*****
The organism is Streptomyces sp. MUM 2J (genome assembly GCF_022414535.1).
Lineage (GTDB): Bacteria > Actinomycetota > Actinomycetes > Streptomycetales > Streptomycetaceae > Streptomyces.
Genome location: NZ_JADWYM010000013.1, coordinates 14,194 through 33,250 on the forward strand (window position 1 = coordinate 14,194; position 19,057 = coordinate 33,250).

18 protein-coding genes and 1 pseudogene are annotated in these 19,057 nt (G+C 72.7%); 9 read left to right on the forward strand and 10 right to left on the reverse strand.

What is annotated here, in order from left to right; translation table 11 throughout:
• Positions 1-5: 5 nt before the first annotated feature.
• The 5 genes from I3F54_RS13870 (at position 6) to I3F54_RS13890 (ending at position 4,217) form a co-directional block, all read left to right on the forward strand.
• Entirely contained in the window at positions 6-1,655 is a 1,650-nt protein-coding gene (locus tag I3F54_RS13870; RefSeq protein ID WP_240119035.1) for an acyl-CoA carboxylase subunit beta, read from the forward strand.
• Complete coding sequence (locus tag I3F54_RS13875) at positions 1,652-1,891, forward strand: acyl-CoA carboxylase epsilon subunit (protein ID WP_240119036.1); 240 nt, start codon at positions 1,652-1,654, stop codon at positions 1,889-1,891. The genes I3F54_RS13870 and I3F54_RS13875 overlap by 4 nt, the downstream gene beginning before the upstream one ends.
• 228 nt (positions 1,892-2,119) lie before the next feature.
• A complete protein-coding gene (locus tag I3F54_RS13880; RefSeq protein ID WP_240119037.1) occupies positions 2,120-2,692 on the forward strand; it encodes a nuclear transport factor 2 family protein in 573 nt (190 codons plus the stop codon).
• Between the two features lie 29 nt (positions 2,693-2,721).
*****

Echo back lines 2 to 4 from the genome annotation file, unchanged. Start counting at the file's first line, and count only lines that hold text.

Lineage (GTDB): Bacteria > Actinomycetota > Actinomycetes > Streptomycetales > Streptomycetaceae > Streptomyces.
Genome location: NZ_JADWYM010000013.1, coordinates 14,194 through 33,250 on the forward strand (window position 1 = coordinate 14,194; position 19,057 = coordinate 33,250).

18 protein-coding genes and 1 pseudogene are annotated in these 19,057 nt (G+C 72.7%); 9 read left to right on the forward strand and 10 right to left on the reverse strand.